It’s nearly impossible today to focus any content around sustainability and not touch upon ESG - especially for companies like ours (BKM Marketing), with a client base that is deeply rooted in financial services. But what is ESG, and why should you care? If you don’t create corporate policies or procedures, or have regulators to answer to, does it affect you?
In a nutshell, (from a sustainably planted tree): yes.
Per Investopedia, “Environmental, social, and governance (ESG) criteria are a set of standards for a company’s operations that socially conscious investors use to screen potential investments. Environmental criteria consider how a company performs as a steward of nature. Social criteria examine how it manages relationships with employees, suppliers, customers, and the communities where it operates. Governance deals with a company’s leadership, executive pay, audits, internal controls, and shareholder rights.”
Environmental Criteria is probably the easiest to wrap your head around - this includes the energy and resources a company takes from the environment, and the byproducts created for taking it. This, of course, includes carbon emissions that are responsible for climate change.
- How does my company dispose of hazardous waste?
- Does my company sell or create a byproduct that harms the environment?
- Does my company contaminate land?
Social Criteria refers to a company’s approach to the relationships between them and the people and communities they do business with. Diversity, inclusion, and equality are the basis of this standard.
- Does my company discriminate based on race, gender, economic status, or anything else?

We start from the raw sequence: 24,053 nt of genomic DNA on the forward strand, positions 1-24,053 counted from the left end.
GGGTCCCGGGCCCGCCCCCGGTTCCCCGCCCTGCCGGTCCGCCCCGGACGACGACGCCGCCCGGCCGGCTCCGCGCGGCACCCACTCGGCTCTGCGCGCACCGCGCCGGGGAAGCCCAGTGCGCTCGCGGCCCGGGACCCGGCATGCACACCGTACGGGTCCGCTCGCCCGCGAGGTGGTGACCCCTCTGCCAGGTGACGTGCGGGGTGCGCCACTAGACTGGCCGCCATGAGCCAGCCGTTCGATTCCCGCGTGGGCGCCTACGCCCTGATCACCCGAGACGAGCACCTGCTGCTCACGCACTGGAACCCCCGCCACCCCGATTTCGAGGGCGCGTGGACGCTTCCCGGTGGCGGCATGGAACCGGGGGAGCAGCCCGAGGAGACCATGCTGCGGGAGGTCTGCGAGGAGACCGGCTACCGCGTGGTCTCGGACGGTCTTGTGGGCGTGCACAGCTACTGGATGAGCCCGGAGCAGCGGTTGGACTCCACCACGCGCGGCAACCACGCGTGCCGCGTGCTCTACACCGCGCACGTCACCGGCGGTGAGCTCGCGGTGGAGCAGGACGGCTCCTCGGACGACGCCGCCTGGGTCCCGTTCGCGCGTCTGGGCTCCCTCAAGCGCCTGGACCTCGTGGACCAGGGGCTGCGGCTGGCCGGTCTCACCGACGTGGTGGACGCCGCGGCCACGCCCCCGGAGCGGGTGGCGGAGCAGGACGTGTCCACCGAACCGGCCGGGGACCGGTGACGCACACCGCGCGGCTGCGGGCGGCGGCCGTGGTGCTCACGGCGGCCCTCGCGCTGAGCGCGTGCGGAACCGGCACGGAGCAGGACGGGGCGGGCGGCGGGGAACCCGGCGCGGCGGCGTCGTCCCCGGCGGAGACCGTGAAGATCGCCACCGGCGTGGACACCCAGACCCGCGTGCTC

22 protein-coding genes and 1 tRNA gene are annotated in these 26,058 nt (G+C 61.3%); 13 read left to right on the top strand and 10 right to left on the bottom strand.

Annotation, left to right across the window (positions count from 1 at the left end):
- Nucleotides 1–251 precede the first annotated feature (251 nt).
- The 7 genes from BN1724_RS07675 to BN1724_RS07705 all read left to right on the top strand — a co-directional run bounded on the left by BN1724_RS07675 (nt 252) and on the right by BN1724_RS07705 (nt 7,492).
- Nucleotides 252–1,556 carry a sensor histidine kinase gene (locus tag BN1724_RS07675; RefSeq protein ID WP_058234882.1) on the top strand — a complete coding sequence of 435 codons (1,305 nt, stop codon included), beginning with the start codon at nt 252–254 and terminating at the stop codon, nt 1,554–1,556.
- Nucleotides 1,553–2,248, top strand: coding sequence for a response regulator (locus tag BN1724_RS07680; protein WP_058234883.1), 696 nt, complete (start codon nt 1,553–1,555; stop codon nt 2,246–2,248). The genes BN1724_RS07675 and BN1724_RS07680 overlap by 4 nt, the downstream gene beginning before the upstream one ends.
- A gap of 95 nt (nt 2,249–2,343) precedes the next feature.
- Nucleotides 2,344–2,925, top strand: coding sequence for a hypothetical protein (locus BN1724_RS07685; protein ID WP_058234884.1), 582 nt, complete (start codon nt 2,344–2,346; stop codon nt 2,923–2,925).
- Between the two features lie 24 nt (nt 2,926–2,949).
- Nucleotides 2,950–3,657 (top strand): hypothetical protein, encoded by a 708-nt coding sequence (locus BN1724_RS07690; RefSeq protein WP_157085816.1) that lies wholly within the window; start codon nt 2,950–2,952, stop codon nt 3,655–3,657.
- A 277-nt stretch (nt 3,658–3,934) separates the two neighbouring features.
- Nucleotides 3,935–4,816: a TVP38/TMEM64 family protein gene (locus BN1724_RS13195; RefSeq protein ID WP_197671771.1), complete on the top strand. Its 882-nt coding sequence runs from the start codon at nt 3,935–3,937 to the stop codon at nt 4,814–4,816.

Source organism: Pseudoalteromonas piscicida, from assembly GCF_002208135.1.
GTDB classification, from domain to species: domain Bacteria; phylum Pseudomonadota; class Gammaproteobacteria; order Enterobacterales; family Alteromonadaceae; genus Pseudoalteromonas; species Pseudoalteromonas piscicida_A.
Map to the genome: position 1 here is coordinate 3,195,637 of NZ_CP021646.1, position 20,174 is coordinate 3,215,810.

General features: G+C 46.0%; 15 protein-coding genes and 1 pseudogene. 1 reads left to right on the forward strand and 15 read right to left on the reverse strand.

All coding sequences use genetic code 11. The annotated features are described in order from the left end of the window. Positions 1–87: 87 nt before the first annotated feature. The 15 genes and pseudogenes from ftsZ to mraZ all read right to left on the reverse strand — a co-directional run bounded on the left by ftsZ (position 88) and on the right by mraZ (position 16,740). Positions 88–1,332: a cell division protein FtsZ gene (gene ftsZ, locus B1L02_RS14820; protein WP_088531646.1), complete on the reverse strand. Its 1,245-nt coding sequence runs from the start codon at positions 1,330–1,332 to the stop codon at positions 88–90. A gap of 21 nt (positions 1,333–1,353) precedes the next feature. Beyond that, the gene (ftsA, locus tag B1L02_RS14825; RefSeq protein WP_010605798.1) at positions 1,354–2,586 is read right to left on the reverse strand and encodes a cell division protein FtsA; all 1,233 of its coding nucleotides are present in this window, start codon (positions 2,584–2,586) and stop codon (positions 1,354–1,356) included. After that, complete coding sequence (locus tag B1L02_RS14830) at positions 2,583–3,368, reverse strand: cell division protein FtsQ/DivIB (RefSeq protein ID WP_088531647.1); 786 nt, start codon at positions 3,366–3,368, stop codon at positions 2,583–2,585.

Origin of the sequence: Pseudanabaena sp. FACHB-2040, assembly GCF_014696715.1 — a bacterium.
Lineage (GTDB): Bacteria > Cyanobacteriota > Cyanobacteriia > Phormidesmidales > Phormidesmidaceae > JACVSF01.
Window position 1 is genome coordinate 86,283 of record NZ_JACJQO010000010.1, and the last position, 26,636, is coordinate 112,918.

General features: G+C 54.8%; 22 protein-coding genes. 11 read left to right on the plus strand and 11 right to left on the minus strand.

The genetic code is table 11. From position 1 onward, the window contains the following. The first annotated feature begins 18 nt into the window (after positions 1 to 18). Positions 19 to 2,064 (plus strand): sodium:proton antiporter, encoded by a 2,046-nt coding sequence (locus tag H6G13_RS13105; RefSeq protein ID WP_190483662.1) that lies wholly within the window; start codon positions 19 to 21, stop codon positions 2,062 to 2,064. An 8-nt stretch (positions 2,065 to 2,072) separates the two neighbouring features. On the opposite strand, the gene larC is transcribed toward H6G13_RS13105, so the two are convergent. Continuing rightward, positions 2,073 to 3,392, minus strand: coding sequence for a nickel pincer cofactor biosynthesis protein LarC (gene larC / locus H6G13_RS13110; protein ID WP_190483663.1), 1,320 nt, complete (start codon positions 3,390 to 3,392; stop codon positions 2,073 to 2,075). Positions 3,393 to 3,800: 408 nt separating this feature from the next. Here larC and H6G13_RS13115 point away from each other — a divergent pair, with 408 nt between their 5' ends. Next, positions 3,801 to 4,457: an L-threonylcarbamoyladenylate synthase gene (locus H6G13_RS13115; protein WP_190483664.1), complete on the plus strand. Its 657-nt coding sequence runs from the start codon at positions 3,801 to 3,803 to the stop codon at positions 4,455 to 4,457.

- Does my company give back to the community?
- Are health and safety prioritized by my company?
Governance Criteria are the practices and procedures which your company uses to make decisions, meet the needs of stakeholders, and do so while complying with the law. This criteria is probably the easiest to check, as companies have had certain codes of conduct long before the term ESG was coined.
- Is my company transparent with stakeholders?
- Are there any conflicts of interest amongst the board members?
- Does the company engage in any illegal activity?
Increasingly, investment firms have been examining companies’ ESG criteria, and are only investing in those that avoid certain risk factors. Per Investopedia, “In years past, socially responsible investments had a reputation for requiring a tradeoff on the investor's part. Because they limited the universe of companies that were eligible for investment, they also limited the investor's potential profit. "Bad" companies sometimes performed very well, at least in terms of their stock price. More recently, however, some investors have come to believe that ESG criteria have a practical purpose beyond any ethical concerns. By following ESG criteria, they may be able to avoid companies whose practices could signal a risk factor—as evidenced by BP's (BP) 2010 oil spill and Volkswagen's emissions scandal, both of which rocked the companies' stock prices and resulted in billions of dollars in associated losses.”
Additionally, companies should care if they want to retain talent and increase profits.
People are embracing ESG. People want to work for companies that give back to their communities, they want to shop at places that pay their employees a fair wage and prioritize health and safety, and they understand that the long-term return on their personal investments is a more sustainable global community.
There’s an old saying that goes “The best time to plant a tree was 20 years ago. The second-best time is now”. The same can be said for prioritizing ESG criteria.
Does your company have any ESG measures in place that make you proud to work there? Either submit a comment below or feel free to email me at email@example.com
Interested in learning more?
Delve into the harsh reality of the current global climate crisis with BKM Marketing's Climate change. We know what to do – we just need to do it. See how BKM Marketing took responsibility for their actions and the steps we took to understand how BKM, as a small business, contributed to climate change and what we could do about it. See firsthand that "the good part of the story is that we can do this. We know what to do – we just have to decide to do it."
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